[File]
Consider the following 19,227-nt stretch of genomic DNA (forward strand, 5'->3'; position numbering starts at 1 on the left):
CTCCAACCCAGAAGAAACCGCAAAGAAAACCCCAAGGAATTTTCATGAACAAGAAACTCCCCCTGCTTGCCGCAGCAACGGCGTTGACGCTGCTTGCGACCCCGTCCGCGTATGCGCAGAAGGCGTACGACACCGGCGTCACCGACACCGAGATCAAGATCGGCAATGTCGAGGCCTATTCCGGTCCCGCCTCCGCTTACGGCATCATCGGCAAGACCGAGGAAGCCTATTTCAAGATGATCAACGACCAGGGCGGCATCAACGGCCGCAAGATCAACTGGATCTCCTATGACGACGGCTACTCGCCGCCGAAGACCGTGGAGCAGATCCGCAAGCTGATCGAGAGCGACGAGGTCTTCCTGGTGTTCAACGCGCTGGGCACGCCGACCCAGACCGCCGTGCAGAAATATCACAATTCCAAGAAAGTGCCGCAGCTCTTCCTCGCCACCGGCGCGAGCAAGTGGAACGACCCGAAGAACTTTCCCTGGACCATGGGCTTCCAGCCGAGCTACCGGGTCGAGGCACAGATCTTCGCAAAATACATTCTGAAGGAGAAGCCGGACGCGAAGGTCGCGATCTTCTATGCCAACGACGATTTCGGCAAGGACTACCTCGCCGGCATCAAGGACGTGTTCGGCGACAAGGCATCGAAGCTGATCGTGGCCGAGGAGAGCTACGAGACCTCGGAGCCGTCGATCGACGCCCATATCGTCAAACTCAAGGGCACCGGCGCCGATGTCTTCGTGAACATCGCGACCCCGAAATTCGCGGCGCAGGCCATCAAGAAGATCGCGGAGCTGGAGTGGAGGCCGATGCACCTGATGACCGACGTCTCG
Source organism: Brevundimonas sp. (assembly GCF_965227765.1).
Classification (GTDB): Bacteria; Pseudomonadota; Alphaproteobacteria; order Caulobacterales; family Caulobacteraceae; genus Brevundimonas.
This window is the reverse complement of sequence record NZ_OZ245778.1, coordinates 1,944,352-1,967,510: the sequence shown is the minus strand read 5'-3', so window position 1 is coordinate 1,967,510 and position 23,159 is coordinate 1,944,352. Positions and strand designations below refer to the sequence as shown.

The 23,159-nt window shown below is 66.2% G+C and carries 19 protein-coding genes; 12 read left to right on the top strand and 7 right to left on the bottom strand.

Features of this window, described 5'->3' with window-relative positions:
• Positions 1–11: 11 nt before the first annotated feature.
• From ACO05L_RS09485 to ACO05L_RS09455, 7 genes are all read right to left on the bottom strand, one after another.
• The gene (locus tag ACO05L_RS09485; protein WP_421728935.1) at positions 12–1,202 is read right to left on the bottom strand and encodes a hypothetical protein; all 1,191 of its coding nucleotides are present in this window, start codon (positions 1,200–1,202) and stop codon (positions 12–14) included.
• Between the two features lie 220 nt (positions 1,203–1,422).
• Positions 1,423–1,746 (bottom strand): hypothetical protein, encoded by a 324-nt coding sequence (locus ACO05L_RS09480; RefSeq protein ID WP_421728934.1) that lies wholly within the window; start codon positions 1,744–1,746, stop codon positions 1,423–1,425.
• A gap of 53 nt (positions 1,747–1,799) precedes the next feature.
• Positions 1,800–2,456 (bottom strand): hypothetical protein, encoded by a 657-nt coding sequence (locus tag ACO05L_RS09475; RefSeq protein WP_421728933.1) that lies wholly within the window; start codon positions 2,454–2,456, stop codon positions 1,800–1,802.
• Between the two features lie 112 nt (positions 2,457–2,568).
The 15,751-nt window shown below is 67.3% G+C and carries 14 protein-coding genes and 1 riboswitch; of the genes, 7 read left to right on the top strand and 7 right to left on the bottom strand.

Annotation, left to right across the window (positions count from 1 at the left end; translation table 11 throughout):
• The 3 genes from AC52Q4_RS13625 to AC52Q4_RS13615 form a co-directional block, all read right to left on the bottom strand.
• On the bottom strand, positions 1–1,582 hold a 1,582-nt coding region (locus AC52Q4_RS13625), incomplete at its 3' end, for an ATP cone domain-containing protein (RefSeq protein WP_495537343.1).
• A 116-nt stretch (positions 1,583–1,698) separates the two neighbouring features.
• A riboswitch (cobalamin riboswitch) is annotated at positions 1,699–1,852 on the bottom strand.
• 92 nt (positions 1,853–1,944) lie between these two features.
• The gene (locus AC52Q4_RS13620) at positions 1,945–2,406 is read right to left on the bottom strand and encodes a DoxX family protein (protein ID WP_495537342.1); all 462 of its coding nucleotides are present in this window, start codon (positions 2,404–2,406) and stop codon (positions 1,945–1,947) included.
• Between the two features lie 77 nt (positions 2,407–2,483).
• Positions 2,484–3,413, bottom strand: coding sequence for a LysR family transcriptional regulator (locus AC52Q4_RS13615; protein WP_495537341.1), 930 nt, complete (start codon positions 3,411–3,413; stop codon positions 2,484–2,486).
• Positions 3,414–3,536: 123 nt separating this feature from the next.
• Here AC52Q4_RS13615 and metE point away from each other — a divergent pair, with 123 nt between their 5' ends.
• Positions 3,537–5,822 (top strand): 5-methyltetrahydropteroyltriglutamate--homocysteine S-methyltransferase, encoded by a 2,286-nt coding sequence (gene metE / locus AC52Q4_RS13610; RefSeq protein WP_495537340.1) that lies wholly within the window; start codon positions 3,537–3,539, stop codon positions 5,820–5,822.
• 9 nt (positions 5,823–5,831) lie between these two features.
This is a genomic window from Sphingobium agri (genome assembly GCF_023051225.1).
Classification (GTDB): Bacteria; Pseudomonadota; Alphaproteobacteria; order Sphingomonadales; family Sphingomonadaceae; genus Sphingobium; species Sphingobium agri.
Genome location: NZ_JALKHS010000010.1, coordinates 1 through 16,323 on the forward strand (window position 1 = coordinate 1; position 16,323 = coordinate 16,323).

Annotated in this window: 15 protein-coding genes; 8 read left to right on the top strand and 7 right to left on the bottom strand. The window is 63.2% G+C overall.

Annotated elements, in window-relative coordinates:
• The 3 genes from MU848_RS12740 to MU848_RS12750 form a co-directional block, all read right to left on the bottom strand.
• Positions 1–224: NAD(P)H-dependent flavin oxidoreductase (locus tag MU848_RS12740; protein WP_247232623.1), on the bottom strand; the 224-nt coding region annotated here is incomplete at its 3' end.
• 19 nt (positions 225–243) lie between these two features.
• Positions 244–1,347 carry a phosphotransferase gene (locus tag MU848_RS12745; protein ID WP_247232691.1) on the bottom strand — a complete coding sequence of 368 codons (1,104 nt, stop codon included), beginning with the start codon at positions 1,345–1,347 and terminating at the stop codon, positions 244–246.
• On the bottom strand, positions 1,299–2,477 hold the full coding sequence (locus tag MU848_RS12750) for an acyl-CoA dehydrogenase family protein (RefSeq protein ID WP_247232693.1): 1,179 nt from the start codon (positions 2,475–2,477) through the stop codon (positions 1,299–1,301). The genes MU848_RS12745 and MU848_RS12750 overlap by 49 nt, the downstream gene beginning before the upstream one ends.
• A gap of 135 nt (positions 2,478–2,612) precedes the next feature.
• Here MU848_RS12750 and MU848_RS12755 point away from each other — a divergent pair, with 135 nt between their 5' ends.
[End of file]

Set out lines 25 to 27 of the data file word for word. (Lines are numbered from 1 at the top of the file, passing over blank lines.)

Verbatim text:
• Positions 2,484–3,413, bottom strand: coding sequence for a LysR family transcriptional regulator (locus AC52Q4_RS13615; protein WP_495537341.1), 930 nt, complete (start codon positions 3,411–3,413; stop codon positions 2,484–2,486).
• Positions 3,414–3,536: 123 nt separating this feature from the next.
• Here AC52Q4_RS13615 and metE point away from each other — a divergent pair, with 123 nt between their 5' ends.